7. Who got on and when: Cui bono?
The DUP have a massive problem in this regard, with the cumulative effect of the drip drip of names of party-linked individuals as RHI beneficiaries only likely to raise further questions, prolonging the misery for the party. The fact that at least one prominent DUP SpAd (Stephen Brimstone) personally benefited as an RHI beneficiary as did close relatives of two DUP SpAds (Brimstone again and Andrew Crawford) makes it very difficult for the party to maintain that senior party figures were not aware of the lucrative nature of the scheme as designed and implemented under Arlene Foster.
8. The DUP will know they are in choppy waters now and their plan to ride out the storm does not appear to be working. Arlene Foster would have hoped to have gotten away with an Assembly statement delivered on Monday in which she would have flirted with remorse whilst also seeking to change the public and media focus to her plans for recouping the anticipated losses over the next two decades.
Instead, the momentum built up as a consequence of the Bell expose and McGuinness’ public appeal for Foster to step aside now means the DUP know that much more will be required to see the party- and Foster in particular- through this crisis. The clamour for a judge-led independent public inquiry has reached such a level that, were the DUP to oppose one now, they would appear to be doing so in order to conceal the truth.
9. Sinn Fein’s early Friday evening call for Arlene to step aside is an acknowledgement by the party that the nationalist and republican base has been increasingly dissatisfied with the party’s muted responses to date on the unfolding crisis. Sinn Fein do not want the Executive to collapse, and would be quite happy for this episode to blow over with Arlene Foster remaining at the helm of a humbled DUP.
But events have transpired to make that outcome far less certain than what would have been predicted only 72 hours ago. Watch to see who is given the brief of leading the Sinn Fein charge on this issue. Conor Murphy was entrusted with explaining the McGuinness statement in media interviews last night. The south Armagh man was widely predicted to be the figure being lined up several years ago to succeed as the new northern leader for Sinn Fein when Adams and McGuinness eventually depart the stage.
With McGuinness suffering from ill-health at present, the process of leadership transition which Adams and McGuinness have so far failed to successfully consider- never mind deliver- will be to the forefront of their minds. Giving Murphy a pre-eminent role for the party over the issue that looks set to dominate northern politics for the period ahead could be far from incidental.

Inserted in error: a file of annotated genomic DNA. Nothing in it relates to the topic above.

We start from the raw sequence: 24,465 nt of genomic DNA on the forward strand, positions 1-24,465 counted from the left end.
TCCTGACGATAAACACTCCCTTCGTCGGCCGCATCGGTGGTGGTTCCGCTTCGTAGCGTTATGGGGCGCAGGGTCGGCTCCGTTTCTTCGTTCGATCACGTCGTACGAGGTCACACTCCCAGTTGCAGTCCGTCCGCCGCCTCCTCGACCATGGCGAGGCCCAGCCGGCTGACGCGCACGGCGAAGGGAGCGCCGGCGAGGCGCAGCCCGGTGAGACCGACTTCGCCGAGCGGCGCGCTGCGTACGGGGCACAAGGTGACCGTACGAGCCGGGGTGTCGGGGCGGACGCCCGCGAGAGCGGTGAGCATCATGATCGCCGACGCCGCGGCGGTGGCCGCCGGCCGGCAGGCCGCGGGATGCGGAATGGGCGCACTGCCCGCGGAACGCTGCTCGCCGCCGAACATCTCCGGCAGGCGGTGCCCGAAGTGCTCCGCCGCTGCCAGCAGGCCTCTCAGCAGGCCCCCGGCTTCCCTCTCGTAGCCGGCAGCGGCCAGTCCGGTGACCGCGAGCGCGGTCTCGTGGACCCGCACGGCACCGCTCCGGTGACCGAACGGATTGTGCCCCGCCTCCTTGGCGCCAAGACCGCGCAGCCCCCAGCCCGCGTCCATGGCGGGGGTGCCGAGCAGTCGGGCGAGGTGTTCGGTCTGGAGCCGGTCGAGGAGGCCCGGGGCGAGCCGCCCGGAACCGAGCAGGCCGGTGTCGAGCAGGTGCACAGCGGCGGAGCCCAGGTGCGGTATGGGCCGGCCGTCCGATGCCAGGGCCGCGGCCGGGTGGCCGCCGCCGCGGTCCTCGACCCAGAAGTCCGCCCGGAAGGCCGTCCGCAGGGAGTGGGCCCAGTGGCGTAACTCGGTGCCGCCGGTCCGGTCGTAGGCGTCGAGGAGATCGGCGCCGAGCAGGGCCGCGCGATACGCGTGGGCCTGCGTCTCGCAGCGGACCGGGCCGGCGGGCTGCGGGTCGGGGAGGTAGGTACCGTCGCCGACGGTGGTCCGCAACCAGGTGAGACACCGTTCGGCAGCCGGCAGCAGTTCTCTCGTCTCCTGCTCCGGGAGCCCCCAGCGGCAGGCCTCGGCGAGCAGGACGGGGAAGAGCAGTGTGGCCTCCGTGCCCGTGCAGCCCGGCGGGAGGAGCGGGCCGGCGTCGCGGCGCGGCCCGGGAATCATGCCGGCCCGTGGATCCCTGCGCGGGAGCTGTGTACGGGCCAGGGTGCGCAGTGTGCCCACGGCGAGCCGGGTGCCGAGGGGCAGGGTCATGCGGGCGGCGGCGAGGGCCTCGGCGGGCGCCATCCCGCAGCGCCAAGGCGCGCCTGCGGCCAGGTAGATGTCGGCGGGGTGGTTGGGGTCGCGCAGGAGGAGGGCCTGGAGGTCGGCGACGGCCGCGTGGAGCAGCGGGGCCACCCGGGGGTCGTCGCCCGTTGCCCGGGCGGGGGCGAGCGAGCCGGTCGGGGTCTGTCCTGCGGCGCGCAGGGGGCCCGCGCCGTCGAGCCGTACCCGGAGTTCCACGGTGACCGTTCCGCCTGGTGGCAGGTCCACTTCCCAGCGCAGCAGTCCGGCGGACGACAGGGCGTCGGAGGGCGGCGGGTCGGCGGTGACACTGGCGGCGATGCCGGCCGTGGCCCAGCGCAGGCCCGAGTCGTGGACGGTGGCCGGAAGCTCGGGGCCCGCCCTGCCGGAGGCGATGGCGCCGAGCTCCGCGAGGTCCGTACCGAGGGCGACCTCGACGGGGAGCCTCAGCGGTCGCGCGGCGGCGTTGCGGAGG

10. The Fresh Start Executive signalled the formal beginning of Opposition-style politics in post-Good Friday Agreement Northern Ireland. Whilst the UUP and SDLP failed to hit the ground running in the early months, they both deserve credit for agitating effectively over the RHI Scandal. In particular, Colum Eastwood has made astute public comments and the SDLP’s decision to put down a Motion of No Confidence in Arlene Foster was an excellent move that has heaped pressure upon the DUP and also forced Sinn Fein to act.
In today’s Irish News, the political correspondent, John Manley, offers an analysis of what could transpire in the time ahead:
“Arguably, Mr McGuinness’ call [for Arlene to step aside temporarily] offers the most pragmatic route forward, providing an opportunity to reduce the relentless heat that threatens the combustion of the institutions. The suggestion that his Stormont Castle counterpart take a sabbatical has echoes of how Peter Robinson maneouvred after the Irisgate scandal broke. Then there was a period when the first minister stepped aside and an independent investigation was carried out which ultimately vindicated him- albeit in a private report that was never made public and could never be scrutinised.
The difference with this scandal is that despite Mrs Foster’s assertion that she can’t be across “every jot and tittle,” she is actually up to her oxters in the RHI and with potential for more revelations to come, it’s possible that when she steps aside, it will be for good.” [my emphasis]